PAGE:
The Stations of the Cross are prayed each Friday evening during Lent here at St John Vianney beginning at 6:30 pm. This year you will have the opportunity and option to attend any or all of three events that includes the Stations of the Cross, Simple Soup Supper and Father William’s talk on being Called and Gifted.
The pre-Lenten season provides a good time to review the origin of The Stations of The Cross.
The Stations of the Cross started when early pilgrims visited holy places in Jerusalem where Jesus carried His cross. The actual path that Jesus followed on his way to be crucified was lost when Jerusalem was destroyed in wars in the early centuries. Over time Jerusalem was reconstructed and today pilgrims follow the Via Dolorosa (Way of Sorrows), a modern remnant of the route that Jesus followed when carrying His cross from the Pretorium, where Pilate commended him to death, to the tomb where He was buried. It is 500 meters long; that is about the distance from SJV Church, across Ygnacio Valley Blvd, to John Muir Hospital.
Pilgrims would stop at important places, or stations, along Jesus’ path to meditate and reflect on His suffering. In the 5th century the Catholic Church began to reproduce these hallowed stations in locations other than Jerusalem so that pilgrims who could not actually travel to the Holy Land to remember Christ’s passion could reflect on them in a devotional, spiritual way in their hearts. The object of the stations is to help the faithful to make a spiritual pilgrimage of prayer, through meditating upon the chief scenes of Christ's sufferings and death.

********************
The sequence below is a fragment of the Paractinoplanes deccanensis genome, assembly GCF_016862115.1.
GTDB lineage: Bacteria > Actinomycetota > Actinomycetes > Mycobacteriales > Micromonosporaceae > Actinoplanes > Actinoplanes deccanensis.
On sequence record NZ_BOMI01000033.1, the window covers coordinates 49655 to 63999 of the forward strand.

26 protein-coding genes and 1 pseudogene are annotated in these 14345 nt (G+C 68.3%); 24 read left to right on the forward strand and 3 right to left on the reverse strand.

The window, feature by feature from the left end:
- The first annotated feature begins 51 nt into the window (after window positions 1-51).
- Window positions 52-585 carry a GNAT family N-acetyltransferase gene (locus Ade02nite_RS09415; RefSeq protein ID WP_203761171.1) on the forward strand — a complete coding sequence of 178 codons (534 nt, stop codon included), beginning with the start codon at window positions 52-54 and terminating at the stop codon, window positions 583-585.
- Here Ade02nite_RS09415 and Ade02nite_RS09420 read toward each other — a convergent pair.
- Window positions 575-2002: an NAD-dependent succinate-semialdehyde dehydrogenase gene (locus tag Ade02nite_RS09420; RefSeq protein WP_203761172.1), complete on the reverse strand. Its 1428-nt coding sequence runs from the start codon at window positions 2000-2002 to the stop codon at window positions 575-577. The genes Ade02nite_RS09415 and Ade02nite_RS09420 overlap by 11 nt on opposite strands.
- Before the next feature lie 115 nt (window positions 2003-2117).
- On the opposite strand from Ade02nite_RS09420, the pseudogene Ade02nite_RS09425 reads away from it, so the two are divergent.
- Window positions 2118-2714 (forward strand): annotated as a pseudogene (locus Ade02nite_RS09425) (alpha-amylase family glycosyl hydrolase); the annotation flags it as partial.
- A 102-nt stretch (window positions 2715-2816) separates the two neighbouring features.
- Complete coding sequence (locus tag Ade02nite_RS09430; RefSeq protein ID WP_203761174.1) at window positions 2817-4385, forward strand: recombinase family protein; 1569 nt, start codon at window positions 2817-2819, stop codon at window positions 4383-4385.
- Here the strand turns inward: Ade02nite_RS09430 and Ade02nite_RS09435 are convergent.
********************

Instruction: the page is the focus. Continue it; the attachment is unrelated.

The number of stations has evolved over time. The Franciscans, in the 13th century, established fourteen stations along the Via Dolorosa where Christian pilgrims would stop and pray to reflect on Christ’s sufferings. The Moslem Turks blocked access to the Holy Land and suppressed the Stations of the Cross devotion in the 15th century. This stimulated the Franciscans to increase efforts to establish this devotion in other locations and by the end of the 17th century stations were in most churches throughout Europe. Today the Stations of the Cross are an integral part of our churches. A number of modern versions of the Stations have added a 15th Station, The Resurrection of Christ
Stations of the Cross are a way to pray and meditate on Christ's sacrifice for us. The Stations are meant to help people to make, in spirit, a pilgrimage to the chief scenes of Christ's sufferings and death. There are many narratives used to assist in meditation that allow users to put themselves into the scenes of Jesus’ suffering, death and resurrection.
Please join us on Friday nights in Lent for the Stations of the Cross at 6:30pm in the Church followed by Simple Soup Suppers at 7pm in the Vista